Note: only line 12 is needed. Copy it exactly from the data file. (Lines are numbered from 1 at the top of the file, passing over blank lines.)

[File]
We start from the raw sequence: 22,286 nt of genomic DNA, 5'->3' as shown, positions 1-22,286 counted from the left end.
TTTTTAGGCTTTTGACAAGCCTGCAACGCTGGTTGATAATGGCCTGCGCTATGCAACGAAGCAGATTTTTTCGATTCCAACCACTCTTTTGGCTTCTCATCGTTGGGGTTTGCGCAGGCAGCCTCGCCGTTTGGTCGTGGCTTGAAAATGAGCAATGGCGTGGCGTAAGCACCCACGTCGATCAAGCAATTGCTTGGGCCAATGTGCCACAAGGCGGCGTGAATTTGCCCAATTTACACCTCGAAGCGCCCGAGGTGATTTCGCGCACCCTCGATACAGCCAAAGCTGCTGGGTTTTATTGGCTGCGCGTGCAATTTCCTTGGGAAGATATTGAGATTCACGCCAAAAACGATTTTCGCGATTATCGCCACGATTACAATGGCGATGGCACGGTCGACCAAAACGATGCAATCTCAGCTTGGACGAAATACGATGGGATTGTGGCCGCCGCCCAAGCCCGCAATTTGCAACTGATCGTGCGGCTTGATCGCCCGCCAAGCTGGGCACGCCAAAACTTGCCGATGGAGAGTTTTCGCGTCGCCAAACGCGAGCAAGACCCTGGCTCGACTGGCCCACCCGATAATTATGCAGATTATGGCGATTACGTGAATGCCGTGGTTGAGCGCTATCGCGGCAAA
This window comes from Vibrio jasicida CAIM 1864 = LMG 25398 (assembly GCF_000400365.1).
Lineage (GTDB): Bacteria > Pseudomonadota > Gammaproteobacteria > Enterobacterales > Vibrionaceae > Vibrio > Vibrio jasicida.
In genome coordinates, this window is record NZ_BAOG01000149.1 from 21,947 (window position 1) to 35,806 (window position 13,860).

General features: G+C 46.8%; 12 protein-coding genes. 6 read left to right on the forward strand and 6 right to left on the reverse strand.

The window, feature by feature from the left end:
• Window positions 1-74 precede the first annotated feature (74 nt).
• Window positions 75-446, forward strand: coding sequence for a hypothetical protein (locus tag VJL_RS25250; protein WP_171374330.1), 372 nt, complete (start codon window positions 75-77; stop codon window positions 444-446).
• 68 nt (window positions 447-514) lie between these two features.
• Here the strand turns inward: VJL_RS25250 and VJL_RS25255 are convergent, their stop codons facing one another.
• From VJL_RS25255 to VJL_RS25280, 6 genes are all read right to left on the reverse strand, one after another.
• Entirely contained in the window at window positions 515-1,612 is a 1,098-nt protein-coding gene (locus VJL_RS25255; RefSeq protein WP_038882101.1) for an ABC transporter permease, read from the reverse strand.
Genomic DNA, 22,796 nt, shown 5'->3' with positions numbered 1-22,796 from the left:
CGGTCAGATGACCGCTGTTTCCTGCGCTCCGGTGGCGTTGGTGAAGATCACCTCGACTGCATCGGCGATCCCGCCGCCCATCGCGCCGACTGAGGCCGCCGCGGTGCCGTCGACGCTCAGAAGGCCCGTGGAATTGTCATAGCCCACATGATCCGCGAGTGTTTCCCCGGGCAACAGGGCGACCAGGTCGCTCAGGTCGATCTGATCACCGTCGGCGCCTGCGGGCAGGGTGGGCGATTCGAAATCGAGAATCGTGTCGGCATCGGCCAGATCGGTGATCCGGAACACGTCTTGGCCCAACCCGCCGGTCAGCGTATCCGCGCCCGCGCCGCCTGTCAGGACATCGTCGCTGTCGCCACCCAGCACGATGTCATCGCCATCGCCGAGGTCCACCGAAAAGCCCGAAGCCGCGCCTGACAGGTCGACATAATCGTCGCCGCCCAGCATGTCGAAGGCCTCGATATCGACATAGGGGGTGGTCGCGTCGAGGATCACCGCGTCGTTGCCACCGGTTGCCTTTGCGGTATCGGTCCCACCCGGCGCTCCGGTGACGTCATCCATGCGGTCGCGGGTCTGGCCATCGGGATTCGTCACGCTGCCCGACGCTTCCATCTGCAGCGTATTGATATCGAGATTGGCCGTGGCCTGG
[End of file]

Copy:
• From VJL_RS25255 to VJL_RS25280, 6 genes are all read right to left on the reverse strand, one after another.